source: Democracy Now
And it seems to me to be time for the American people, or for those aspiring to be the next commander-in-chief, to take stock of this military involvement in the region, which has been going on for decades now, and to ask, "How are we doing? Are we winning? What are the prospects?" And to pose those questions in a serious way would, I think, contribute to a conclusion that the militarization of U.S. policy in that part of the world has been utterly counterproductive and is making things worse, not better.
SEN. BERNIE SANDERS: There’s some difference of opinion with Secretary Clinton on this. Our differences are fairly deep on this issue. We disagreed on the war in Iraq. We both listened to the information from Bush and Cheney. I voted against the war.
But I think—and I say this with due respect—that I worry too much that Secretary Clinton is too much into regime change and a little bit too aggressive without knowing what the unintended consequences might be. Yes, we could get rid of Saddam Hussein, but that destabilized the entire region. Yes, we could get rid of Gaddafi, a terrible dictator, but that created a vacuum for ISIS. Yes, we could get rid of Assad tomorrow, but that would create another political vacuum that would benefit ISIS. So I think, yeah, regime change is easy, getting rid of dictators is easy. But before you do that, you’ve got to think about what happens the day after.
HILLARY CLINTON: Now, with all due respect, Senator, you voted for regime change with respect to Libya. You joined the Senate in voting to get rid of Gaddafi, and you asked that there be a Security Council validation of that with a resolution.
All of these are very difficult issues. I know that; I’ve been dealing with them for a long time. And, of course, we have to continue to do what is necessary when someone, like Gaddafi, a despot with American blood on his hands, is overturned. But I’ll tell you what would have happened. If we had not joined with our European partners and our Arab partners to assist the people in Libya, you would be looking at Syria. Now the Libyans are turning their attention to try to dislodge ISIS from its foothold and begin to try to move together to have a unified nation.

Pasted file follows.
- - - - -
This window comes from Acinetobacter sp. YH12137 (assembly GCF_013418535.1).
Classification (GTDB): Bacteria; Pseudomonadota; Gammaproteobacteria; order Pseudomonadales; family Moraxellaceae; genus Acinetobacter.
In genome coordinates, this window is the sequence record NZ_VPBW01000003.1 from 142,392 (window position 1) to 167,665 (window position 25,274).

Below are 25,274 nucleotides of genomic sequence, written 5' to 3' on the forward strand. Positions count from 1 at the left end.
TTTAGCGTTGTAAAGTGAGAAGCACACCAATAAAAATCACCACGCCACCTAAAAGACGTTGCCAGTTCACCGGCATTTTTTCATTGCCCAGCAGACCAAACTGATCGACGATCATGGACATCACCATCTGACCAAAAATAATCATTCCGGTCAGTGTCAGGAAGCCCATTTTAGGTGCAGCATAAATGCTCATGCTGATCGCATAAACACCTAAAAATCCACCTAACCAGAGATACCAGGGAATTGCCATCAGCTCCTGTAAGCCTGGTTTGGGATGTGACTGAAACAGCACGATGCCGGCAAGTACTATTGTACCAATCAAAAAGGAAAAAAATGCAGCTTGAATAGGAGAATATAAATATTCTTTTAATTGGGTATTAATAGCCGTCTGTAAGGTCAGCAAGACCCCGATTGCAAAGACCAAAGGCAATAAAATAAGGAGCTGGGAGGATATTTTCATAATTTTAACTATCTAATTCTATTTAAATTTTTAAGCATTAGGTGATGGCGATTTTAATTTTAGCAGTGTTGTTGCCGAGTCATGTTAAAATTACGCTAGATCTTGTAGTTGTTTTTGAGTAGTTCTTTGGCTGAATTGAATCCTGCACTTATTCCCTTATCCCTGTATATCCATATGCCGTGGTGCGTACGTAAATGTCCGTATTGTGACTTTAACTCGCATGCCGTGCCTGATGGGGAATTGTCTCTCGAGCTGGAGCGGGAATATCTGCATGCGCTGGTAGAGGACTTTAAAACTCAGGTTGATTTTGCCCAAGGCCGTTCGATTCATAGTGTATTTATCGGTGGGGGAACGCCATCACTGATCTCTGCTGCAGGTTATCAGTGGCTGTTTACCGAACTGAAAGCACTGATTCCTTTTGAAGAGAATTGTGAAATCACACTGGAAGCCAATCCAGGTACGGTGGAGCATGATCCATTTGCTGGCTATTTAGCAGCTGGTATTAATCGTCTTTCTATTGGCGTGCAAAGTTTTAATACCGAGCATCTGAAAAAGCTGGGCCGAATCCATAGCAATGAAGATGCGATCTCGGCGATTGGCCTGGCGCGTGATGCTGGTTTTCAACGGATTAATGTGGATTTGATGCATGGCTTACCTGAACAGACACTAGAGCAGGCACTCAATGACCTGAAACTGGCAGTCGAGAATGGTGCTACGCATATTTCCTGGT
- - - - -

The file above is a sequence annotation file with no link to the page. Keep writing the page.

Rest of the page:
SEN. BERNIE SANDERS: I was not the secretary of state.
DONALD TRUMP: I think Islam hates us. There’s something—there’s something there that—there’s a tremendous hatred there. There’s a tremendous hatred. We have to get to the bottom of it.
DONALD TRUMP: Obviously, the war in Iraq was a big, fat mistake. All right? Now, you can take it anywhere you want. And it took Jeb—it took Jeb Bush, if you remember, at the beginning of his announcement, when he announced for president, took him five days. He went back. It was a mistake, it wasn’t a mistake. Took him five days before his people told him what to say. And he ultimately said it was a mistake. The war in Iraq, we spent $2 trillion, thousands of lives. We don’t even have it. Iran is taking over Iraq, with the second-largest oil reserves in the world. Obviously, it was a mistake.
JOHN DICKERSON: So—
DONALD TRUMP: George Bush made a mistake. We can make mistakes, but that one was a beauty. We should have never been in Iraq. We have destabilized the Middle East.
DONALD TRUMP: I think he’s a total traitor. And I would deal with him harshly. And if I were president, Putin would give him over. I would get along with Putin. I’ve dealt with Russia. Putin hates—
ANDERSON COOPER: You think you’d get along with Putin?
DONALD TRUMP: I think I’d get along with him fine. I think he’d be absolutely fine.